I now have kids and a puppy lab. I did alot of research on training before I got her ( she is not my first dog by far but labs are big and boysterous and my kids are 2 and 4) and decided there was to be no mouthing at all. This was because it was recommended by soooooooooo many trainers as a way of curbing puppies from chasing and biting at kids and older people. I really wanted it to be a good thing for the whole family having a pup even though she is my dog, and did not want the kids being scared of her.

    I nw have a 5 month old lab who NEVER mouths at the kids or us. It is perfectly safe for other little kids to come over still and not worry about the puppy biting at them.

    So imo I do not agree with allowing them to mouth at you, especially if there are kids around.

  8. #8


    I play rough housing with Batty. He bites gently onto my arms and wrestles with me. He does not ever start these games, he stops when asked.

    I don't have kids and don't want them but I have had other peoples kids around him and he doesn't mouth or bite them. He'd rather lick them and make them laugh!

    He's a medium sized kelpie cross though and he has a very gentle mouth - unless you're a tug toy!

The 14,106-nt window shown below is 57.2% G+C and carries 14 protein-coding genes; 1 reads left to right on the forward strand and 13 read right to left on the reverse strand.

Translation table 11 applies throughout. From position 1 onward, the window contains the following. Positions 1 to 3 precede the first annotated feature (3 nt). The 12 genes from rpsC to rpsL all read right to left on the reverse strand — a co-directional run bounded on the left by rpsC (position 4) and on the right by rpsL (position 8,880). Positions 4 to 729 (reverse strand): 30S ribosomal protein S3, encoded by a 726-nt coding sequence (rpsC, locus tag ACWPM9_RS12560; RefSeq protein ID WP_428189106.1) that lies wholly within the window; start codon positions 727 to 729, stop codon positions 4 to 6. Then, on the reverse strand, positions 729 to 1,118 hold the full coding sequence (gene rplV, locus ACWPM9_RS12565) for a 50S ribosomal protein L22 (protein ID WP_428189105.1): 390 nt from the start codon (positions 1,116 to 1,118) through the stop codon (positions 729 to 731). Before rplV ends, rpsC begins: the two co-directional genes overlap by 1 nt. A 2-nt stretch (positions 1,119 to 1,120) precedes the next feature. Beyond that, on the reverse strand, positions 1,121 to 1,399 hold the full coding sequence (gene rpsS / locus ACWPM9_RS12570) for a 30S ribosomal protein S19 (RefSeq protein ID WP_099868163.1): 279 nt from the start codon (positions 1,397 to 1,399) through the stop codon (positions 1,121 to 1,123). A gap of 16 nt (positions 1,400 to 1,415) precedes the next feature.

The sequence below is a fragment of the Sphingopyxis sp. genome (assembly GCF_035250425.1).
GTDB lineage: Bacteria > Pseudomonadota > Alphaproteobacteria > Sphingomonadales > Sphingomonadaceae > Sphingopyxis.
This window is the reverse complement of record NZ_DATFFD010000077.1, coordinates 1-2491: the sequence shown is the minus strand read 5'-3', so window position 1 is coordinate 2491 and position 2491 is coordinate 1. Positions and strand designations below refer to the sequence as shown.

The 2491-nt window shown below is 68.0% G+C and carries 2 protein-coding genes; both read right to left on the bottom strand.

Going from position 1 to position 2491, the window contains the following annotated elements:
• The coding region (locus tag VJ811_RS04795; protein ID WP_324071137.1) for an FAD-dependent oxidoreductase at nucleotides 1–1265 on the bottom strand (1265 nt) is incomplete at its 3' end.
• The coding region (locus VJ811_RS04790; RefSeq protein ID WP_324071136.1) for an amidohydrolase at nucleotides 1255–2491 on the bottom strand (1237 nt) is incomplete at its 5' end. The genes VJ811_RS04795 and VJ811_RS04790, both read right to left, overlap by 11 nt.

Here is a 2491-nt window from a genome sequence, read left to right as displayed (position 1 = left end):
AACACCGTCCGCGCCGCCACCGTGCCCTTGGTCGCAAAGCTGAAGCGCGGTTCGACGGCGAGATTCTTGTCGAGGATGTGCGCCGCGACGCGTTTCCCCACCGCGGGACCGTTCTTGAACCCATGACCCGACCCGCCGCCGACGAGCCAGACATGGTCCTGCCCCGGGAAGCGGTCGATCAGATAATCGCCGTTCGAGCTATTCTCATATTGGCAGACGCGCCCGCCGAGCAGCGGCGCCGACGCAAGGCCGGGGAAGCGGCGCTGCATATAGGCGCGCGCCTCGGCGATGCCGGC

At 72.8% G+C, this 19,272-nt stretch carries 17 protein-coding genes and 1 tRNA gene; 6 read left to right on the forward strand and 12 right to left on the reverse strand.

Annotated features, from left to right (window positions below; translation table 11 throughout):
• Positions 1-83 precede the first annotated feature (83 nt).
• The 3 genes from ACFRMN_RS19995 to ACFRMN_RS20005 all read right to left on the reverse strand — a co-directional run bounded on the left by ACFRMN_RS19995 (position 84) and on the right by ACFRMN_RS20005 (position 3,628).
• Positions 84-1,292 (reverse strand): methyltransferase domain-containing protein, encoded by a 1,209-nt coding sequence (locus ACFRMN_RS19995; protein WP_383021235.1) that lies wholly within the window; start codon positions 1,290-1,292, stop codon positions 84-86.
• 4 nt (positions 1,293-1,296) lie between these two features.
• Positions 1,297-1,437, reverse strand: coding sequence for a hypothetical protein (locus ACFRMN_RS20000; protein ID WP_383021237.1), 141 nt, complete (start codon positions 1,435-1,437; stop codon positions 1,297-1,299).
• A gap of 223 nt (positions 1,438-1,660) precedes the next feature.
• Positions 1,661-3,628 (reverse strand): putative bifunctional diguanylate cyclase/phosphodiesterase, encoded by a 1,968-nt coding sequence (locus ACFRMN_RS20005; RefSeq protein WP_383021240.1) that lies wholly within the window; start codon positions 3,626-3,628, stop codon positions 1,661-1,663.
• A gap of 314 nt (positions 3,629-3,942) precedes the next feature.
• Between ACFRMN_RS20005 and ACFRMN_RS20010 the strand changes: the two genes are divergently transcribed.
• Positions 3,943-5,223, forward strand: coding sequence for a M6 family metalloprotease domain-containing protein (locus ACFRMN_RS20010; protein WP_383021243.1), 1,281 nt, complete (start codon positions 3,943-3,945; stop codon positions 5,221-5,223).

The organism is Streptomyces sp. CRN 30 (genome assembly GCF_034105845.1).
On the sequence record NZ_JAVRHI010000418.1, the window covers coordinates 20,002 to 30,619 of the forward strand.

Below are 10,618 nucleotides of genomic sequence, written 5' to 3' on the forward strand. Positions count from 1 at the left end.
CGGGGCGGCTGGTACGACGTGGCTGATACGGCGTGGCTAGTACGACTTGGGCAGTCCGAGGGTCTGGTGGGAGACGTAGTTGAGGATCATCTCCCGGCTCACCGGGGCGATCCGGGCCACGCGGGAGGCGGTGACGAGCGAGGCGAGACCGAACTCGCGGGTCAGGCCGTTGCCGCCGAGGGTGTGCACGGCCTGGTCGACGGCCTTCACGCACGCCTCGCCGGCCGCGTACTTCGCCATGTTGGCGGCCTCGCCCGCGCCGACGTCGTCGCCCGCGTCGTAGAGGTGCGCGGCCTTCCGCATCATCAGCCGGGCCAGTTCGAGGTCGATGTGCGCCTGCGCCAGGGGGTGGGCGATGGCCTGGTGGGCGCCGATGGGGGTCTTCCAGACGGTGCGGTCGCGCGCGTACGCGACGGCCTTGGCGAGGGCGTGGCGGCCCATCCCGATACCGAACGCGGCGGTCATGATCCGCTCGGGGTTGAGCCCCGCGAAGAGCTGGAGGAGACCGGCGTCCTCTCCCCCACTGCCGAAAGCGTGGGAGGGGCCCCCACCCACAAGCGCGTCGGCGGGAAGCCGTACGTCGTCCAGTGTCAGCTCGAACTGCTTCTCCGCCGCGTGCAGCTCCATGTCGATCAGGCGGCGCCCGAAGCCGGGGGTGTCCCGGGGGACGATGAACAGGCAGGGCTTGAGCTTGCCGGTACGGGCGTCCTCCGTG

I think it depends on the dog personally.

  9. #9
    Join Date
    Aug 2009


    It's important to teach a dog bite inhibition ie not to clamp down hard. And eventually not to bite at all ideally, but I confess I'm like AngelanBatty, I do let my dog mouth me, but it's more like she's using her mouth like a hand. My dog is very good at matching my level of play ie if I play hard, she plays hard, and if I play soft, she plays soft, and she does this with other dogs too.

    But if she accidentally chomps - it's game over. I don't scold or rip my hand away. Sometimes I push my hand gently further into her mouth until she starts trying to spit me out (good). But I stop playing. I find ripping a hand away from a dog's mouth is likely to get a more severe bite.

    If we're running and she nips me - I stop - game over, again she needs to learn not to bite when I'm running. And I tell her she's a good dog if she can run with me without barking or biting. Poor heeler, goes against all the instincts.

  10. #10
    Join Date
    Nov 2010


    Its up to the individual.

    At our house, play biting is allowed and rigourously encouage. I live playing "attack the hand" with Pippi and slapsies with Barney

    Both dogs will play bite but only with us. I dont know how they know but they seem to know it is not acceptable with anyone else. They also dont bite our daughter, though Barney has just recently started mouthing her when she encourages it - she is old enough now.

    They have been taught "gentle" from a young age though. And even though they are allowed to get a bit "rough", if someone says gentle they know they are biting too hard and to ease it back a bit.

    That is how dogs play, with their mouths and biting each other. I think not allowing it is taking away a part of who they are and a very important interaction with their family.